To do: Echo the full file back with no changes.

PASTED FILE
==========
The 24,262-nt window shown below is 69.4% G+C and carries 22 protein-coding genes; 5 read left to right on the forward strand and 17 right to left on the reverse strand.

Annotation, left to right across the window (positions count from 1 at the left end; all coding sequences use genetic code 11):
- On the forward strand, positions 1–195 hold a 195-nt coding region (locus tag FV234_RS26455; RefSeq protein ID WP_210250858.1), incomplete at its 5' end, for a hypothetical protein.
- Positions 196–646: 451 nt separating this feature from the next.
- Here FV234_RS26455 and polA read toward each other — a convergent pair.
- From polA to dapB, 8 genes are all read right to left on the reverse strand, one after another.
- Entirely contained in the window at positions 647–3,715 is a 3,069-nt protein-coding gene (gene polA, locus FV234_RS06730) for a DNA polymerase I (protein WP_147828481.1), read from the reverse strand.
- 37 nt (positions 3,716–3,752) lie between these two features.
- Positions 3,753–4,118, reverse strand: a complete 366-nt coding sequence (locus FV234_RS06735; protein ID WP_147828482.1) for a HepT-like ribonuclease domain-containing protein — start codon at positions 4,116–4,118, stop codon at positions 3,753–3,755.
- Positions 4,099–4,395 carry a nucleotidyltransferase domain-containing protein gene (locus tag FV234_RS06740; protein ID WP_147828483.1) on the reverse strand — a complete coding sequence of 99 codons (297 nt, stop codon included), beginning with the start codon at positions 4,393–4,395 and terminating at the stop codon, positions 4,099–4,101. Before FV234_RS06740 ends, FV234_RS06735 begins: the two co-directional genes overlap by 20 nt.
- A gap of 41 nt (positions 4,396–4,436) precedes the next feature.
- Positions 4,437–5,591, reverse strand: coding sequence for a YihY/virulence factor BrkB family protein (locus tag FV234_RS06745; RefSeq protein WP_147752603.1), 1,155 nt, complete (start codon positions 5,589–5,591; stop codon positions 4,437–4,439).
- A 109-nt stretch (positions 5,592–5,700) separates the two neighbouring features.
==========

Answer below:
The 24,262-nt window shown below is 69.4% G+C and carries 22 protein-coding genes; 5 read left to right on the forward strand and 17 right to left on the reverse strand.

Annotation, left to right across the window (positions count from 1 at the left end; all coding sequences use genetic code 11):
- On the forward strand, positions 1–195 hold a 195-nt coding region (locus tag FV234_RS26455; RefSeq protein ID WP_210250858.1), incomplete at its 5' end, for a hypothetical protein.
- Positions 196–646: 451 nt separating this feature from the next.
- Here FV234_RS26455 and polA read toward each other — a convergent pair.
- From polA to dapB, 8 genes are all read right to left on the reverse strand, one after another.
- Entirely contained in the window at positions 647–3,715 is a 3,069-nt protein-coding gene (gene polA, locus FV234_RS06730) for a DNA polymerase I (protein WP_147828481.1), read from the reverse strand.
- 37 nt (positions 3,716–3,752) lie between these two features.
- Positions 3,753–4,118, reverse strand: a complete 366-nt coding sequence (locus FV234_RS06735; protein ID WP_147828482.1) for a HepT-like ribonuclease domain-containing protein — start codon at positions 4,116–4,118, stop codon at positions 3,753–3,755.
- Positions 4,099–4,395 carry a nucleotidyltransferase domain-containing protein gene (locus tag FV234_RS06740; protein ID WP_147828483.1) on the reverse strand — a complete coding sequence of 99 codons (297 nt, stop codon included), beginning with the start codon at positions 4,393–4,395 and terminating at the stop codon, positions 4,099–4,101. Before FV234_RS06740 ends, FV234_RS06735 begins: the two co-directional genes overlap by 20 nt.
- A gap of 41 nt (positions 4,396–4,436) precedes the next feature.
- Positions 4,437–5,591, reverse strand: coding sequence for a YihY/virulence factor BrkB family protein (locus tag FV234_RS06745; RefSeq protein WP_147752603.1), 1,155 nt, complete (start codon positions 5,589–5,591; stop codon positions 4,437–4,439).
- A 109-nt stretch (positions 5,592–5,700) separates the two neighbouring features.